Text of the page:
Without the public option, without a Medicare buy-in, without consumers having the right to practice “free trade” to buy prescription drugs from other countries, without even a “coop” system of health insurance companies, what now makes the health care bill worth salvaging?
From the beginning, President Obama’s reform campaign was meant primarily to reign in health care costs, which were becoming intolerable for corporate budgets and for the economy in general. The health insurance industry, as well as the AMA and the pharmaceutical giants, were all willing to endorse and even advertise on behalf of the bill, because it was in their self-interest to do so: The bill was going to avert a single-payer alternative, and would be an enormous payday, especially for the insurance companies, because it would require 30 million-plus Americans to buy health insurance (subsidized or not). But at least there were some concessions to the working majority’s self-interest: portability of health insurance, an end to the previously existing conditions exclusions, and the possibility of a public option that would pressure insurance companies to keep their premiums in check, to name a few.
These benefits have almost all been eliminated — by Democrats. Max Baucus, who has collected nearly four million in health industry monies since 2003, consistently blocked the public option, and now the dirty work has been taken over by Joseph Lieberman — an absolute darling of the insurance industry — and a few other conservative Democrats. The only convincing benefits left in the bill — portability and restrictions on previously existing conditions — could easily be legislated in small, separate bills. (Had Obama been more politically experienced to begin with, a series of small reform bills might have been the wiser route.)
The only remaining rationale for the bill is to prove that “Democrats can govern” and assure that they get elected in the midterm elections. Many progressives are desperate to see the health care bill pass simply because of the intensity and deceitfulness of the rightwing campaign against it. We can’t let the tea-partyers win! We can’t let Glenn Beck win!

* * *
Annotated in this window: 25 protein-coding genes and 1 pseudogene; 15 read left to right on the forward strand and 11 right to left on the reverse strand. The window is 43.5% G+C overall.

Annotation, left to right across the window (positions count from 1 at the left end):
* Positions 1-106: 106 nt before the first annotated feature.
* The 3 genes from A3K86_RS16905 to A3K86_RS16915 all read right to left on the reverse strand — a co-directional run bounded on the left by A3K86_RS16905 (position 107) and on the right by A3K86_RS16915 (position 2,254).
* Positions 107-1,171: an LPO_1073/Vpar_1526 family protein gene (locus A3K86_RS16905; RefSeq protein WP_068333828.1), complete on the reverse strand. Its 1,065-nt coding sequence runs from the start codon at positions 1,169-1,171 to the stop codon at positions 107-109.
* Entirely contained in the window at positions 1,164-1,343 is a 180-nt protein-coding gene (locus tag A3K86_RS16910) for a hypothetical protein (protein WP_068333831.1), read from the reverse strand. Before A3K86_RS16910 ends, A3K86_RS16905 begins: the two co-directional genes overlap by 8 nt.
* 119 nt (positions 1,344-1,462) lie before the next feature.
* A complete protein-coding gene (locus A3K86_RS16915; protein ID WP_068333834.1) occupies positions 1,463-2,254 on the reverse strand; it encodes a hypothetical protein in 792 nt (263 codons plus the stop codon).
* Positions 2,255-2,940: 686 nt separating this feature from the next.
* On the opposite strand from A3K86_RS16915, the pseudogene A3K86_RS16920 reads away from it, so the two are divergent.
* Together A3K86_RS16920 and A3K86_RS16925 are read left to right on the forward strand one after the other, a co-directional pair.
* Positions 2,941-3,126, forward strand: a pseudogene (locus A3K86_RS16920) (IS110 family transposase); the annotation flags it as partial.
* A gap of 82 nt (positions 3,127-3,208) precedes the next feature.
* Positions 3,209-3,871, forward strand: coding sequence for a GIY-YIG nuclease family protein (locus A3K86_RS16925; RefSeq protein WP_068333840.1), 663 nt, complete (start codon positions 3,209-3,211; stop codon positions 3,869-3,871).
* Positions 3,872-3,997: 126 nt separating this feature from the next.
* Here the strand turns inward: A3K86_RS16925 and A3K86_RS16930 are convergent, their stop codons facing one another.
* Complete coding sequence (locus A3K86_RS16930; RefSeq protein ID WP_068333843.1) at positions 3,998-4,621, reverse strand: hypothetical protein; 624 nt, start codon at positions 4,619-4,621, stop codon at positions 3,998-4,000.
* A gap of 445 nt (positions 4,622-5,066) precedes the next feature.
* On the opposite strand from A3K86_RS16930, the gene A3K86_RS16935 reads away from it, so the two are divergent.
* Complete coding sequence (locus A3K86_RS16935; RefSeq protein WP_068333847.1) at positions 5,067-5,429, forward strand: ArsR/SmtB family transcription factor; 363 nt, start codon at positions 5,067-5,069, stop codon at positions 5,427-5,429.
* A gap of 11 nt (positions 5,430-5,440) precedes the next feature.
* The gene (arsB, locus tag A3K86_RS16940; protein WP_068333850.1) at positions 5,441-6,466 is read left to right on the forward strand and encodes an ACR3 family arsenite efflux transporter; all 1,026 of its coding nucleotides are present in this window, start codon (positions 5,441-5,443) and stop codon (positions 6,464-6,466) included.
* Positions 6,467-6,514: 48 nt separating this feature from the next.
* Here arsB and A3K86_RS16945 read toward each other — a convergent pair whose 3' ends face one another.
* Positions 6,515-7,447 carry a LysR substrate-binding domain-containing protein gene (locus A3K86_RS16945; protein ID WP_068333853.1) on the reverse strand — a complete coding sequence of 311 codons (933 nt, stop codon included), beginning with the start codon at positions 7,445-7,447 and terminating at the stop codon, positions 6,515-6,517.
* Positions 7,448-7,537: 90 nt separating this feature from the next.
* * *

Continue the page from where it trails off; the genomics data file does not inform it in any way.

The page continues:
But if progressives continue to allow Democrats to take our support for granted, we will never overcome the likes of Joseph Lieberman and Ben Nelson and Max Baucus and get a party that is responsive to the working majority. There’s got to be a message: You can’t get elected without us. It’s the message that the Evangelical Right has been giving the Republican Party for decades, with great effect. Our version of that message might force Harry Reid to abolish the fillibuster (as the Republicans repeatedly threatened to do when they were in the majority under George W. Bush), or get the bill passed through procedural maneuvering.
So maybe progressives in the Senate should just let the bill go — and place the blame squarely on the Republicans and the Blue Dogs, who can then try to get reelected as people who refused to reform health care in America. Let the corporate powers-that-be continue to contend with a health care bill that consumes a sixth of the economy. I’d rather see it spent on too many mammograms than on too many wars, too many secret prisons, too many missile defense systems, too many corporate subsidies.